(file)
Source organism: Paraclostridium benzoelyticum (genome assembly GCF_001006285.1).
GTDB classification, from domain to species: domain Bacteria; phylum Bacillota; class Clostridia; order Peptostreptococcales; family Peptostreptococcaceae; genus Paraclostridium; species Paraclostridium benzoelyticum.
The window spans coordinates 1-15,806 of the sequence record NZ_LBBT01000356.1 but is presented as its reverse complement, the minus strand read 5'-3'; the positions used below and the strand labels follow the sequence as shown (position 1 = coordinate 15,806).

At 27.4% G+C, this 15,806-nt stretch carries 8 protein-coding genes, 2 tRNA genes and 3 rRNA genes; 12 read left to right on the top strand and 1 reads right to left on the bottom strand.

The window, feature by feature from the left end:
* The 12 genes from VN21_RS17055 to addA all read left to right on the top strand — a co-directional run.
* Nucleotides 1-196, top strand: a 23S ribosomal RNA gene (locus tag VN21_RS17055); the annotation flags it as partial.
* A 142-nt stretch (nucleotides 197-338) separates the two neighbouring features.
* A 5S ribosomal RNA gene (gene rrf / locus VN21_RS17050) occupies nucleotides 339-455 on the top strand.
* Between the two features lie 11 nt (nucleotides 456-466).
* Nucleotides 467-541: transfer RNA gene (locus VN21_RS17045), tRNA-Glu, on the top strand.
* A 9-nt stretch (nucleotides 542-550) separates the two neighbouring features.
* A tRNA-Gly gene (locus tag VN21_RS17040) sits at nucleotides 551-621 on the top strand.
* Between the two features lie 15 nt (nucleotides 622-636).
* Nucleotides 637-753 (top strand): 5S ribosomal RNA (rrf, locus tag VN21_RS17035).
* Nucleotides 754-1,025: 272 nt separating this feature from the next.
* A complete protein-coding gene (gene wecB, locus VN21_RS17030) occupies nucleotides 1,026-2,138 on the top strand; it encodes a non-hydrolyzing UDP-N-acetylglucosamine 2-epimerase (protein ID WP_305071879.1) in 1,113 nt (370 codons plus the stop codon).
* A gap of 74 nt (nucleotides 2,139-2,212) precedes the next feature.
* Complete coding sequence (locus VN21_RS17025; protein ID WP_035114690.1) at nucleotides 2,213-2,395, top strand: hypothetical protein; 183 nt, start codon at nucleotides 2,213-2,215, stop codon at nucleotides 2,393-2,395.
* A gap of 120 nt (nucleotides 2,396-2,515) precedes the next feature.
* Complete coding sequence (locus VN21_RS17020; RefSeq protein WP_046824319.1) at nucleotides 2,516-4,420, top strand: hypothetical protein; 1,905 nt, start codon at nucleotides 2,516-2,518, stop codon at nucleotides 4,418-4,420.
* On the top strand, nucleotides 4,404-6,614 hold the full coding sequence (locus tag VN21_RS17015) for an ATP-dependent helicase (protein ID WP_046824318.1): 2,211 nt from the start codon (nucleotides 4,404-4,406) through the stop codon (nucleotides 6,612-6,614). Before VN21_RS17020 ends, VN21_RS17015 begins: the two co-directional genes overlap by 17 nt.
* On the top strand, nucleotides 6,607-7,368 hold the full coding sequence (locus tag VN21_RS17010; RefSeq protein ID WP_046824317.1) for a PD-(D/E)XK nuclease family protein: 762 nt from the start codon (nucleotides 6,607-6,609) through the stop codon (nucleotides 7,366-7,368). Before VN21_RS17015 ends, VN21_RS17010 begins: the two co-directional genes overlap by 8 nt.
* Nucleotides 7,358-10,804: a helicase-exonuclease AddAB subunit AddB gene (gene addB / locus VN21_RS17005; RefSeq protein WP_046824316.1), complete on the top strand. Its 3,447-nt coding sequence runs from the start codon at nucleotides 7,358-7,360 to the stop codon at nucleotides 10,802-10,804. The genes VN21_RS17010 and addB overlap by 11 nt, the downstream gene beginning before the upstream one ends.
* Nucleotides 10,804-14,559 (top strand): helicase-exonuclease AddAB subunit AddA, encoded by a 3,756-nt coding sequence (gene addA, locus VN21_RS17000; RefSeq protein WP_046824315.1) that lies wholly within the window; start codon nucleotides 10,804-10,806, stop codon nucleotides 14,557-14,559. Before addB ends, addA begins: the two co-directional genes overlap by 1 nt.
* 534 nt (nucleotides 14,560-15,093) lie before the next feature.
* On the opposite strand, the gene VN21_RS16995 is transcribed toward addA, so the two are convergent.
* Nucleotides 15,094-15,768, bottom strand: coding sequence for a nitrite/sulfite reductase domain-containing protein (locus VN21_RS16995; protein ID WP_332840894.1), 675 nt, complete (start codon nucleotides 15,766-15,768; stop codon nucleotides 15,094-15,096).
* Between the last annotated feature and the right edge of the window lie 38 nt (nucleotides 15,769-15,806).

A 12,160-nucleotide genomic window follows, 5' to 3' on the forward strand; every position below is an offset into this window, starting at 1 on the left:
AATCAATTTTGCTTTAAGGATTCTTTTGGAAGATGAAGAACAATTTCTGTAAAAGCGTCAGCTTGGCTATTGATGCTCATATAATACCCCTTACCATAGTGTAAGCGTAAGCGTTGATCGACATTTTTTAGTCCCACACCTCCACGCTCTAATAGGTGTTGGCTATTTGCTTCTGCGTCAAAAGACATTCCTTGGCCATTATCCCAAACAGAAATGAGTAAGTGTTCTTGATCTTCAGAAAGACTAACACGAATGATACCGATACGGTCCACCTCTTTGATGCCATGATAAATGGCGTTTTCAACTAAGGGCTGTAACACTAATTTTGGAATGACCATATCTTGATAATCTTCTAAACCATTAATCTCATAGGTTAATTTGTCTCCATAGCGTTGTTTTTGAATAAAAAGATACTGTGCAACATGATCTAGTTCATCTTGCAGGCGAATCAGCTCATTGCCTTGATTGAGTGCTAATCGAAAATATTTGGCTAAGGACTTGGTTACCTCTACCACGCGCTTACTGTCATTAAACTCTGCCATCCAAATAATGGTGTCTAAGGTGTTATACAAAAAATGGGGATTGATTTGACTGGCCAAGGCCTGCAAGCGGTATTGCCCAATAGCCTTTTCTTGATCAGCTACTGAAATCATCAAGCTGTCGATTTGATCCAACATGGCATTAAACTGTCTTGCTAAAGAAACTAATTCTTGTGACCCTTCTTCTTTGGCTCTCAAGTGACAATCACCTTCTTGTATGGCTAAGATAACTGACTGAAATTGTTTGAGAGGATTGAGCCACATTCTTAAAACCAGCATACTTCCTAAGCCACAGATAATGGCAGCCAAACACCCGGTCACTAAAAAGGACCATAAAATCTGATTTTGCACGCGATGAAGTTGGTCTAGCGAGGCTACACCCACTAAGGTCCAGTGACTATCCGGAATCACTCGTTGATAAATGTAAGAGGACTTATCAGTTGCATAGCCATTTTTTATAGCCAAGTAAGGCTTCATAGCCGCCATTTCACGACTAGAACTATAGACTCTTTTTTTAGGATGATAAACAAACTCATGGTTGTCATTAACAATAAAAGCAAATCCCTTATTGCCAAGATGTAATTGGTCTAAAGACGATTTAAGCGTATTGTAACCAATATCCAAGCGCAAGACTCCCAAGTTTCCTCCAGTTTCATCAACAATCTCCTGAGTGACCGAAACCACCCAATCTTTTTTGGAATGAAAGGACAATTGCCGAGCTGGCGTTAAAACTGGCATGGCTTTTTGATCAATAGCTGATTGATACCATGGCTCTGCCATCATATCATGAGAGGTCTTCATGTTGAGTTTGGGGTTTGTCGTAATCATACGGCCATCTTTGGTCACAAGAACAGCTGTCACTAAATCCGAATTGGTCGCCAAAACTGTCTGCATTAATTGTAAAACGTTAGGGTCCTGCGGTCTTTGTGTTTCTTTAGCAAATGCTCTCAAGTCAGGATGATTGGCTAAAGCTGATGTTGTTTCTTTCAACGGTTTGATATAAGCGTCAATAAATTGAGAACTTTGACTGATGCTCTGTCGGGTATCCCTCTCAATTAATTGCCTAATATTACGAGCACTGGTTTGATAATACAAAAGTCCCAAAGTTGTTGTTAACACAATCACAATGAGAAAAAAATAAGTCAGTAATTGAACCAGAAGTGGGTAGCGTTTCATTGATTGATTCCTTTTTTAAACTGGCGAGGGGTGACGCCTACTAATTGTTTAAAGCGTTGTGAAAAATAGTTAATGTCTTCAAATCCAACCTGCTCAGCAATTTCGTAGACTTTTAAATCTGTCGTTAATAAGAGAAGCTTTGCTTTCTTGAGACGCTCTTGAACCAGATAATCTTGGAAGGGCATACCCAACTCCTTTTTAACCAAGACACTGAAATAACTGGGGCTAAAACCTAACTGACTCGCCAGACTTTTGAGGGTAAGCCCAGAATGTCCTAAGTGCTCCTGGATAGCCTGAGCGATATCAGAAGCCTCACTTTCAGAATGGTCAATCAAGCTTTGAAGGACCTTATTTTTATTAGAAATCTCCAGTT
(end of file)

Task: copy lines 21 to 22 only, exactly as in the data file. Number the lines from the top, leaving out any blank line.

* Complete coding sequence (locus VN21_RS17020; RefSeq protein WP_046824319.1) at nucleotides 2,516-4,420, top strand: hypothetical protein; 1,905 nt, start codon at nucleotides 2,516-2,518, stop codon at nucleotides 4,418-4,420.
* On the top strand, nucleotides 4,404-6,614 hold the full coding sequence (locus tag VN21_RS17015) for an ATP-dependent helicase (protein ID WP_046824318.1): 2,211 nt from the start codon (nucleotides 4,404-4,406) through the stop codon (nucleotides 6,612-6,614). Before VN21_RS17020 ends, VN21_RS17015 begins: the two co-directional genes overlap by 17 nt.